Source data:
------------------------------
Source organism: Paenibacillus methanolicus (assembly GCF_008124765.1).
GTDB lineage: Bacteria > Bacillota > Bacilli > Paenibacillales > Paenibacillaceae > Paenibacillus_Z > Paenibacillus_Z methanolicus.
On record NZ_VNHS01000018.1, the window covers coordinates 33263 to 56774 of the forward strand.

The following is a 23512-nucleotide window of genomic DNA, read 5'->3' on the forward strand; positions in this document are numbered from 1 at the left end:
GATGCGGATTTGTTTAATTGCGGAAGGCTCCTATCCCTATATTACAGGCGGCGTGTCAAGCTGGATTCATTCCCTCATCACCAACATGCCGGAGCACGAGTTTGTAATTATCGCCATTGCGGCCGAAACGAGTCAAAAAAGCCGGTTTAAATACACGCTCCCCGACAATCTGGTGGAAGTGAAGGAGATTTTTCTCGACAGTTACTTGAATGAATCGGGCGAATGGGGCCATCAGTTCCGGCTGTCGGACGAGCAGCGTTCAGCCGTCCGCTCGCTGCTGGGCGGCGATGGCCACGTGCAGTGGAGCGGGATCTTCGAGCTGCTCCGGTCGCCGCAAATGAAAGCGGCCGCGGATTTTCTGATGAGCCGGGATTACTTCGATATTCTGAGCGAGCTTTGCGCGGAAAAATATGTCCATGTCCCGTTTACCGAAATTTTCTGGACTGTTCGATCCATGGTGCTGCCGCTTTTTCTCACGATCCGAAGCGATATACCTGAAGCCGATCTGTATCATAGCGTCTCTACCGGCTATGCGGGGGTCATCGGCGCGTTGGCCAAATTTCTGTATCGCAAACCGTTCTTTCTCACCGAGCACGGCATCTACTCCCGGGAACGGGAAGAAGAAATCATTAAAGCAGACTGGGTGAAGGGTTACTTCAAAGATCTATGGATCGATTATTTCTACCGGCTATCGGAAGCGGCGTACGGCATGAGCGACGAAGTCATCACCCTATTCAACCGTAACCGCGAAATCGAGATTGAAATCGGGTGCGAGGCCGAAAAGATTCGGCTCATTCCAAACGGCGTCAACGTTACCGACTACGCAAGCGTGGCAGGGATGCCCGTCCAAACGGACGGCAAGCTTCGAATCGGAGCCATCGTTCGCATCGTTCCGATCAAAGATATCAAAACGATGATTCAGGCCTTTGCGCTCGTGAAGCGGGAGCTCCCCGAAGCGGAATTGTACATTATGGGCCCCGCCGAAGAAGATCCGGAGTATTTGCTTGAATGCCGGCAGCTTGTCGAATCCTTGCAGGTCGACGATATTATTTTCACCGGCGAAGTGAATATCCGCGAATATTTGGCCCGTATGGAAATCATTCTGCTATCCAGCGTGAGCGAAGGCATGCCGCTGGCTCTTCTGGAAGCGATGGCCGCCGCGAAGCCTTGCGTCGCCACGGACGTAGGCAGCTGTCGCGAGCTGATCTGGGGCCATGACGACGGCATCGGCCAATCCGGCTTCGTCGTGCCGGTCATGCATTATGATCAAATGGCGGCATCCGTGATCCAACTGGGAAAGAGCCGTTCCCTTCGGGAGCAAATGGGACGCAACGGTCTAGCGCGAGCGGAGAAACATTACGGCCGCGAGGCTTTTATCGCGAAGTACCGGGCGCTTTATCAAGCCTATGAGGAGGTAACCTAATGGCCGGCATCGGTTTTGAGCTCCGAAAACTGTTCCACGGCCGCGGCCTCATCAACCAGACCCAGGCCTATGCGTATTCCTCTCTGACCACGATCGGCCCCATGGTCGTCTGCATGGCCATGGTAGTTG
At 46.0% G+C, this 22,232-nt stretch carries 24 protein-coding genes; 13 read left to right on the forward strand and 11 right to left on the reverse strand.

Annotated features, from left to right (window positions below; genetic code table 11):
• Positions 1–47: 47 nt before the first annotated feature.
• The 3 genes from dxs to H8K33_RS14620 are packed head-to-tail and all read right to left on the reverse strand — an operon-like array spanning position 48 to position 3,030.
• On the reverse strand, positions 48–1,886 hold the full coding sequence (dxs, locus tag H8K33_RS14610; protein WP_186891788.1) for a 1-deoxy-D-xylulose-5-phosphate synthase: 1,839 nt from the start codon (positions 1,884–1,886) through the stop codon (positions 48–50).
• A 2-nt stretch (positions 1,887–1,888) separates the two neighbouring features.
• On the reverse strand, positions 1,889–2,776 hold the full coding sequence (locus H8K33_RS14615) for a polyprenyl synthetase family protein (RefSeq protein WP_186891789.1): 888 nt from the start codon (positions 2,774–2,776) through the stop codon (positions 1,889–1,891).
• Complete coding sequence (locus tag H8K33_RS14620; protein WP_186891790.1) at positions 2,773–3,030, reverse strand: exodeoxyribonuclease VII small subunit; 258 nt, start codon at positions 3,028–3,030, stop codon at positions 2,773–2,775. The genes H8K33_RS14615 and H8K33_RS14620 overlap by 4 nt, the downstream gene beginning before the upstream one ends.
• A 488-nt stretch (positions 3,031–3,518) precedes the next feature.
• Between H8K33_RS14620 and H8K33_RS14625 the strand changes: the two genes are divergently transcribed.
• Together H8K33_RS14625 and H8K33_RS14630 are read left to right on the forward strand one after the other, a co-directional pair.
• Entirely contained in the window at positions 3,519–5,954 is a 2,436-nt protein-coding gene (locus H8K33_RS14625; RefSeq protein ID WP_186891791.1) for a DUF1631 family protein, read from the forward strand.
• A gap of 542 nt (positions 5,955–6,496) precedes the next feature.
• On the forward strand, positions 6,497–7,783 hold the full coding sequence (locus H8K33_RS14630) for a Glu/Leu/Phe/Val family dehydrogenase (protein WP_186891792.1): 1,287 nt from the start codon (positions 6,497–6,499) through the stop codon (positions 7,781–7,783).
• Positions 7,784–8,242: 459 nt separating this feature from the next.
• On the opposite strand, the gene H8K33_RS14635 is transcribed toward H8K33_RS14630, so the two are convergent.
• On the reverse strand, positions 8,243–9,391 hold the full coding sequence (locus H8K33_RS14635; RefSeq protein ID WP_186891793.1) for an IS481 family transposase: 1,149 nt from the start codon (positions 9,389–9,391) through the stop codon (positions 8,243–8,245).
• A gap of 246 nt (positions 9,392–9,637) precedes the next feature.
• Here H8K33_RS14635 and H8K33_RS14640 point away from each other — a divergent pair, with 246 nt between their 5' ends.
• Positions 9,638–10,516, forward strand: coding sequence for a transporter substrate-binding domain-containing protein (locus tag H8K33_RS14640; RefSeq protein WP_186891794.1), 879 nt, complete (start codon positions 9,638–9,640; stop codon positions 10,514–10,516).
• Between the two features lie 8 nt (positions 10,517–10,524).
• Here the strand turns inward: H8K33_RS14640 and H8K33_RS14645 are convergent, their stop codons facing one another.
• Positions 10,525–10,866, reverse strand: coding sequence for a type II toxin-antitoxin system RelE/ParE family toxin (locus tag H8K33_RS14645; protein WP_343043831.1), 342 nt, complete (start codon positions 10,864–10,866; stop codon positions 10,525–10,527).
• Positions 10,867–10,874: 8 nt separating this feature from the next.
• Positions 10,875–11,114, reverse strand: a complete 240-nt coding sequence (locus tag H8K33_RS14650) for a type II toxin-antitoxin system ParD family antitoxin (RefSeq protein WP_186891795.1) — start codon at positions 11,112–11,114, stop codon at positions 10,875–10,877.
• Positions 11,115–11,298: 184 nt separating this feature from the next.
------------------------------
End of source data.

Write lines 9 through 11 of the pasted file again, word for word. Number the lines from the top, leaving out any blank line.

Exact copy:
• The 3 genes from dxs to H8K33_RS14620 are packed head-to-tail and all read right to left on the reverse strand — an operon-like array spanning position 48 to position 3,030.
• On the reverse strand, positions 48–1,886 hold the full coding sequence (dxs, locus tag H8K33_RS14610; protein WP_186891788.1) for a 1-deoxy-D-xylulose-5-phosphate synthase: 1,839 nt from the start codon (positions 1,884–1,886) through the stop codon (positions 48–50).
• A 2-nt stretch (positions 1,887–1,888) separates the two neighbouring features.